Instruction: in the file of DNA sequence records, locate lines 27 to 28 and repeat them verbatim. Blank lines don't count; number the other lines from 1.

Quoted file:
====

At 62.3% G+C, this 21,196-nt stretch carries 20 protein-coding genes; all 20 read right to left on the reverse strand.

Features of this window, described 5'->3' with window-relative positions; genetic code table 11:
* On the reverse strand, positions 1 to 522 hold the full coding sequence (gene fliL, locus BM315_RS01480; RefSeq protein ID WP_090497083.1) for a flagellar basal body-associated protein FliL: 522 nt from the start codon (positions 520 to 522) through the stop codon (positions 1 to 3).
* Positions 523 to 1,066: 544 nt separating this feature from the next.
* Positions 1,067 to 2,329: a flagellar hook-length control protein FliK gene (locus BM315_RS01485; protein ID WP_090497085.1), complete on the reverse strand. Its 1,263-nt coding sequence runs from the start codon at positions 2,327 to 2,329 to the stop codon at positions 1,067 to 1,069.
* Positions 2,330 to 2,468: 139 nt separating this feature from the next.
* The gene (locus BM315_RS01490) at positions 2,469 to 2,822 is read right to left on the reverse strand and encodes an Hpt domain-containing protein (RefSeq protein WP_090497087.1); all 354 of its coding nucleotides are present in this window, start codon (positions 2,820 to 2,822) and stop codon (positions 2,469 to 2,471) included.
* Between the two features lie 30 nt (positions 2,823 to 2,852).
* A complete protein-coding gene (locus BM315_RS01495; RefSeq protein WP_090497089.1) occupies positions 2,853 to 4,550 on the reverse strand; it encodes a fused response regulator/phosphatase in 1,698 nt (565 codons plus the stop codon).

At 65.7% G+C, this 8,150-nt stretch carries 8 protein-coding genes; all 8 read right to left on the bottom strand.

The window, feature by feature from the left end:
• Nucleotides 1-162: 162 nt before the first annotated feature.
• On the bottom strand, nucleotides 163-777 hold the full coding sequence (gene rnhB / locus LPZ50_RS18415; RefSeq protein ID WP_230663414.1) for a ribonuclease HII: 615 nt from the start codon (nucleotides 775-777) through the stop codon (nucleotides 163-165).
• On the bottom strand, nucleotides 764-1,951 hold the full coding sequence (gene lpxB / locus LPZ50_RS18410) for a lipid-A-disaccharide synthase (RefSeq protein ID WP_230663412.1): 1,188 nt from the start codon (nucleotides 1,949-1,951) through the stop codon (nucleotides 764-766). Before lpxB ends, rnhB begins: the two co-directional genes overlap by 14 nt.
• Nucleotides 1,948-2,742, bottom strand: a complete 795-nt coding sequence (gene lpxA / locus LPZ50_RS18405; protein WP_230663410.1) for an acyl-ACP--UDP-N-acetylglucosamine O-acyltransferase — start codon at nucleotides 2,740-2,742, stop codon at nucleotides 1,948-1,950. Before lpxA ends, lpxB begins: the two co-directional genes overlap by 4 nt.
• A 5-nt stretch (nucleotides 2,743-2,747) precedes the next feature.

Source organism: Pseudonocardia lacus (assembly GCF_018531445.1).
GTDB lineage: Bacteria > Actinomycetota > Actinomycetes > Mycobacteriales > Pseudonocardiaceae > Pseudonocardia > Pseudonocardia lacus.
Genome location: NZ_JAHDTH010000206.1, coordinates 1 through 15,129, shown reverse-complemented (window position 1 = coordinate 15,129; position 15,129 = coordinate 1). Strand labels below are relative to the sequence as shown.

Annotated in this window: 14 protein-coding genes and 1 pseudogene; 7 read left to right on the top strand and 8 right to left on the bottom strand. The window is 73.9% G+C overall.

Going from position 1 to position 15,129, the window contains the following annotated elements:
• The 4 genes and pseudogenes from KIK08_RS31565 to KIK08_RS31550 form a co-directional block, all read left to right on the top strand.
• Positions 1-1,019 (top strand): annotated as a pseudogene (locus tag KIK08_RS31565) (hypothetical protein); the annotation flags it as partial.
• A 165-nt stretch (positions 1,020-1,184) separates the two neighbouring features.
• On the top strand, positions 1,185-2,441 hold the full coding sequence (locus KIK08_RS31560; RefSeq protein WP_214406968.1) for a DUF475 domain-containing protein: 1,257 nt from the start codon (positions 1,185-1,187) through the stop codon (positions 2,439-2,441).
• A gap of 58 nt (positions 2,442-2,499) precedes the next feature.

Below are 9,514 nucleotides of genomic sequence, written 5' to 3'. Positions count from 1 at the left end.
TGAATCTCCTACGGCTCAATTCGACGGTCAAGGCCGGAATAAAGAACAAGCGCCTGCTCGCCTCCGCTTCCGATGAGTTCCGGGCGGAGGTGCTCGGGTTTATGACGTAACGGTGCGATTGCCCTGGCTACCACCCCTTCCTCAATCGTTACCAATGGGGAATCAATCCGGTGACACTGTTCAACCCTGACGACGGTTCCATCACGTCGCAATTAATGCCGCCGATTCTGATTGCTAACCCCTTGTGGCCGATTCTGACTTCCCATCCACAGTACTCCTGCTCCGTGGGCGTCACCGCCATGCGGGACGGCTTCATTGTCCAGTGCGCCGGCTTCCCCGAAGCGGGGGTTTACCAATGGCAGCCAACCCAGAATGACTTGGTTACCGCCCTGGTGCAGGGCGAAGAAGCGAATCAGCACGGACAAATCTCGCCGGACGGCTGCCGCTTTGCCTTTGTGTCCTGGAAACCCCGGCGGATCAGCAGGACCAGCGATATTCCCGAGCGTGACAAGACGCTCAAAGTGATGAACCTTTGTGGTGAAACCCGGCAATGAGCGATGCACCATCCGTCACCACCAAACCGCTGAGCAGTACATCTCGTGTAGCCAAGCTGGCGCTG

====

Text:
Below are 9,514 nucleotides of genomic sequence, written 5' to 3'. Positions count from 1 at the left end.
TGAATCTCCTACGGCTCAATTCGACGGTCAAGGCCGGAATAAAGAACAAGCGCCTGCTCGCCTCCGCTTCCGATGAGTTCCGGGCGGAGGTGCTCGGGTTTATGACGTAACGGTGCGATTGCCCTGGCTACCACCCCTTCCTCAATCGTTACCAATGGGGAATCAATCCGGTGACACTGTTCAACCCTGACGACGGTTCCATCACGTCGCAATTAATGCCGCCGATTCTGATTGCTAACCCCTTGTGGCCGATTCTGACTTCCCATCCACAGTACTCCTGCTCCGTGGGCGTCACCGCCATGCGGGACGGCTTCATTGTCCAGTGCGCCGGCTTCCCCGAAGCGGGGGTTTACCAATGGCAGCCAACCCAGAATGACTTGGTTACCGCCCTGGTGCAGGGCGAAGAAGCGAATCAGCACGGACAAATCTCGCCGGACGGCTGCCGCTTTGCCTTTGTGTCCTGGAAACCCCGGCGGATCAGCAGGACCAGCGATATTCCCGAGCGTGACAAGACGCTCAAAGTGATGAACCTTTGTGGTGAAACCCGGCAATGAGCGATGCACCATCCGTCACCACCAAACCGCTGAGCAGTACATCTCGTGTAGCCAAGCTGGCGCTG